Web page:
UNH Insider: Sudden change on grand scale for UNH football

  • University of New Hampshire linebacker Oleh Manzyk returns a fumble during a March 5 game against UAlbany in Durham. UNH Athletics

UNH Insider
Published: 3/26/2021 5:32:55 PM

The waiting is the hardest part.

Actually, there are a bunch of difficult parts. There’s not being able to hang out in the locker room before and after practice or games. Not getting to be with your buddies in the cafeteria. Having to communicate through Zoom meetings. There’s not knowing from one week to the next whether you’re going to be allowed to practice or, worst yet, play a game.

“The unknown, just the unknown,” said University of New Hampshire football coach Sean McDonnell on Wednesday during his weekly Zoom press conference.

By dinner time on Saturday, UNH should have played three games in an already oddly historic season, the first-ever begun in the month of March. Instead, the Wildcats will have played one game, an opener on a frigid night that they lost to UAlbany.

They hope to be able to play their next game at Rhode Island on April 3 and follow that with a home game against Stony Brook on April 10.

UNH had a scheduled off week on March 13 and then had a pair of games postponed, at home against Delaware last Saturday and the other at Villanova this Saturday. Both games were called off because of COVID-19 protocols in the UNH program.

“Obviously, it stinks,” said Evan Horn, a senior safety and team captain along with senior defensive end Brian Carter. “You want to play. We got a taste of playing a game for the first time in a long time and we let that one slip away. We’re dying to get back out there. Missing games stinks. We’ve just got to continue with what we’re doing to get guys back and finish out the season.”

There are positives to build on from the opener.

As far as football goes, the Wildcats have not been allowed to do a whole lot for a while now. They’ve had positive tests for COVID-19 and with contact tracing and all else that comes with it, the program has been shut down.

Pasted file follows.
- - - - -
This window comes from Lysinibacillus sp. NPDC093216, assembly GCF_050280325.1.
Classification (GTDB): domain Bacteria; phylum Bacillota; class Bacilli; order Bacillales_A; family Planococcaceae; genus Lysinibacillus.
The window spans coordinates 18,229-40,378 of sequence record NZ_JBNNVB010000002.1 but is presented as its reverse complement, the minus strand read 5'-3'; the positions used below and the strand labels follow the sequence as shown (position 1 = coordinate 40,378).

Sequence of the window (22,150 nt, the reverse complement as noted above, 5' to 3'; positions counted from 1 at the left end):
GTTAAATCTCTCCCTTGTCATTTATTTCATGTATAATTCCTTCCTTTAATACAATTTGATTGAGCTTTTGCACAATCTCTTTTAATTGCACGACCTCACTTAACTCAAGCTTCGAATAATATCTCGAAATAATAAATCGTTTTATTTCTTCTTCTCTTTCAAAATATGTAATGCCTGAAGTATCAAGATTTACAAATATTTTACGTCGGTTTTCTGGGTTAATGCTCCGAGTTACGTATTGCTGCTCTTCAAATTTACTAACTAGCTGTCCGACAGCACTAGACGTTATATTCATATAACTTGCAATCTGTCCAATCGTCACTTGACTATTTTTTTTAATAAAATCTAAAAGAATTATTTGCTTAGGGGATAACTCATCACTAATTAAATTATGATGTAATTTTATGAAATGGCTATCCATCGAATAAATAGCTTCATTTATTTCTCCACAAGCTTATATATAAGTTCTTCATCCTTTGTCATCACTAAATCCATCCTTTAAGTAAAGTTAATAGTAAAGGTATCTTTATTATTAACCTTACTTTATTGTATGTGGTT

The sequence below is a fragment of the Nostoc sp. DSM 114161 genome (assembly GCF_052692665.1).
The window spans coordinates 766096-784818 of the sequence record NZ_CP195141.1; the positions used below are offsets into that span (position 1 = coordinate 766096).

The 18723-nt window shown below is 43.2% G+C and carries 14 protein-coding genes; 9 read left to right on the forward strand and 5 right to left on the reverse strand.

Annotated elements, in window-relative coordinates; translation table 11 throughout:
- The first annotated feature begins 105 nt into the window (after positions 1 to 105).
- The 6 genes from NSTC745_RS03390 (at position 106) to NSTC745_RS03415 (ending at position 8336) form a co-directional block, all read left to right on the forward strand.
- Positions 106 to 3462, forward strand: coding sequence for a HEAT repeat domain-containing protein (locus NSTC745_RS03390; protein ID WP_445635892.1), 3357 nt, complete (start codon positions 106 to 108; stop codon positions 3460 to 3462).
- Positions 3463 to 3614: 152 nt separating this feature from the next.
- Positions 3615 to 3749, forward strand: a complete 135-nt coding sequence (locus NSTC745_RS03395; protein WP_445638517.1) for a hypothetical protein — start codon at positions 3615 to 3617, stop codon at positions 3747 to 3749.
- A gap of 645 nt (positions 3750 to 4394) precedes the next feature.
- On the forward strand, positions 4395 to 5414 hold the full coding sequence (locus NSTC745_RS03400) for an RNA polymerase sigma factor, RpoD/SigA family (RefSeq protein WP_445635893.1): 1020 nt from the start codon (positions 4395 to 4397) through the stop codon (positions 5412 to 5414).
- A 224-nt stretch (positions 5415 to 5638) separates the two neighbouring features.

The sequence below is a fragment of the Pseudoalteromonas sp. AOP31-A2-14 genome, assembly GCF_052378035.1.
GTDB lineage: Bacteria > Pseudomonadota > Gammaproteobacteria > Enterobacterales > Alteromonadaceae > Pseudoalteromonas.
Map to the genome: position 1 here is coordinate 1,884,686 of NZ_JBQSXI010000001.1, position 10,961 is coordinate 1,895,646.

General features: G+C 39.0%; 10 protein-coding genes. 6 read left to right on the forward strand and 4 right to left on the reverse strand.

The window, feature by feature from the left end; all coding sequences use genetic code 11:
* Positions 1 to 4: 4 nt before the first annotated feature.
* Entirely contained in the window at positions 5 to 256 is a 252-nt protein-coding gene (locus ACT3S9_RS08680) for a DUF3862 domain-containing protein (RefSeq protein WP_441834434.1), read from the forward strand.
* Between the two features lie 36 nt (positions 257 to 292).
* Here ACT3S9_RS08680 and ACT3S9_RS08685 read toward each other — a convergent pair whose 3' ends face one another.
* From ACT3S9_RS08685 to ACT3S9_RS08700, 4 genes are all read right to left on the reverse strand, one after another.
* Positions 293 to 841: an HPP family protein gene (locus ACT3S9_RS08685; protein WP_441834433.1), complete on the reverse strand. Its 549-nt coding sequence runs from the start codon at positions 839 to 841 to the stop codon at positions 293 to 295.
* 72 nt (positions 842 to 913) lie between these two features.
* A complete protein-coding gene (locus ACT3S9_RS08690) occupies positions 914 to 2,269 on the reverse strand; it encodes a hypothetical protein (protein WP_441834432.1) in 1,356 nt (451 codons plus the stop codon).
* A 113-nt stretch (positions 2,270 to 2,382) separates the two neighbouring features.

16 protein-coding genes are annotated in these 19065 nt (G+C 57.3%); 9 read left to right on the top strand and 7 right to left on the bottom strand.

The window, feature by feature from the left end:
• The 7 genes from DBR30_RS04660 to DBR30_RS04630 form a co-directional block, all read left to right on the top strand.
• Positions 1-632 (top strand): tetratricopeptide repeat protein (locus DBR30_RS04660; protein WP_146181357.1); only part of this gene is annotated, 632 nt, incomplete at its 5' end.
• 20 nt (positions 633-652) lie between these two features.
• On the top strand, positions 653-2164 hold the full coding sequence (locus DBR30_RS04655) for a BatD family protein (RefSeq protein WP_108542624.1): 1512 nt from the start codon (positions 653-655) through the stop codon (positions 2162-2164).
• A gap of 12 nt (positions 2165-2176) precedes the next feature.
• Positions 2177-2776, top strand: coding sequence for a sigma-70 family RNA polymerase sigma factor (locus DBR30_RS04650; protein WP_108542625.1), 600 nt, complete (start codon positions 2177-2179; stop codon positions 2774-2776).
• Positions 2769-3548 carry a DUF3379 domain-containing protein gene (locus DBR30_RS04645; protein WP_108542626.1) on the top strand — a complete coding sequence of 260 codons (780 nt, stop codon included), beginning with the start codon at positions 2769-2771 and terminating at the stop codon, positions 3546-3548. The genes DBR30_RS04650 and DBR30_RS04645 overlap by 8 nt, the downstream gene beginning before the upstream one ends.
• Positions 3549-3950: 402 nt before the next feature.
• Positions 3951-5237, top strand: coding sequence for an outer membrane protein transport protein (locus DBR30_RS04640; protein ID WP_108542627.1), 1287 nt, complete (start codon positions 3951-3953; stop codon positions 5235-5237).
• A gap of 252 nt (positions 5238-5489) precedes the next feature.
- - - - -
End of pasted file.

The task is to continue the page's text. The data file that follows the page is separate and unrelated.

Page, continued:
The goal is to get back to practice and take on Rhode Island.

In the meantime, Carter has been able to get some work done on his final project for his masters in secondary education that he plans to combine with his undergraduate degree in health and physical education and one day perhaps be a high school athletics director.

Fact of the matter is, the starts and stops of this season have become par for the course during the pandemic.

“This is kind of the new normal,” Carter said. “Now you figure out what comes next. We got hit with the initial brunt of it last year when they canceled spring ball. You  do online workouts and talk all summer about being prepared in case there’s a season in the fall. You work like you’re going to have a season and when you find out you don’t, that’s tough. But at the end of the day you have to keep your head up and prepare for spring and we made it to spring and now we get hit with this. This hit us like everything else hit us. But we’ve still got to be ready.”

Carter also said that for the older guys in the program, their years of listening to coach McDonnell constantly talk about coping with sudden change come in handy now.

This is sudden change on a grand scale, a step up from an interception or a fumble forcing the defense back onto the field in what might be a precarious position.

This is testing going the wrong way and practices and games being called off. 

“My whole time here there’s been talk of sudden change,” Carter said. “Personally, I feel it’s easier for me to deal with quick change now. We’ve practiced this. Not that this has been the scenario. But we’ve had to switch the mindset to get it done before. I definitely see the reasoning behind the way he does it and why he has us practice the way he does. Just be ready to go, man.”

The Wildcats had late chances to win their opener, and sitting out at 1-0 would have been easier than sitting out at 0-1. But they did come away with a number of positives. The defense consistently pressured the Albany quarterback, stopped the run and tackled well. Zedane Williams blocked a punt and J.J. Jerome covered the ball in the end zone for a special teams’ touchdown. Quarterback Max Brosmer connected with Sean Coyne for a couple of scoring passes. Several young players, among them safety Noah Stansbury and defensive end Josiah Silver, stepped up and played well.

There’s plenty to build on.

“We’re just looking forward to playing some games,” said Horn, who has a degree in business and will have a masters in sports studies when he finishes up in the fall.

The spring schedule

UNH closes out the regular season with its Battle for the Brice-Cowell Musket contest at Maine on April 17 at 2 p.m.  Sixteen teams will participate in the FCS tournament at the end of the season.

The fall schedule

The Wildcats open their 11-game 2021 fall season with a CAA game at Stony Brook on Sept. 4.  They play their first home game against Towson on Sept. 11.

Next up

UNH plays at Rhode Island, which moved into the Stats Perform FCS Top 25 this week at No. 18.  The Rams have won their first two games, both in overtime and on the road against Top 25 teams.  They opened the season with a 40-37 OT win at No. 6 Villanova on March 13. They followed that with a 17-10 win at No. 18 UAlbany last Saturday.  

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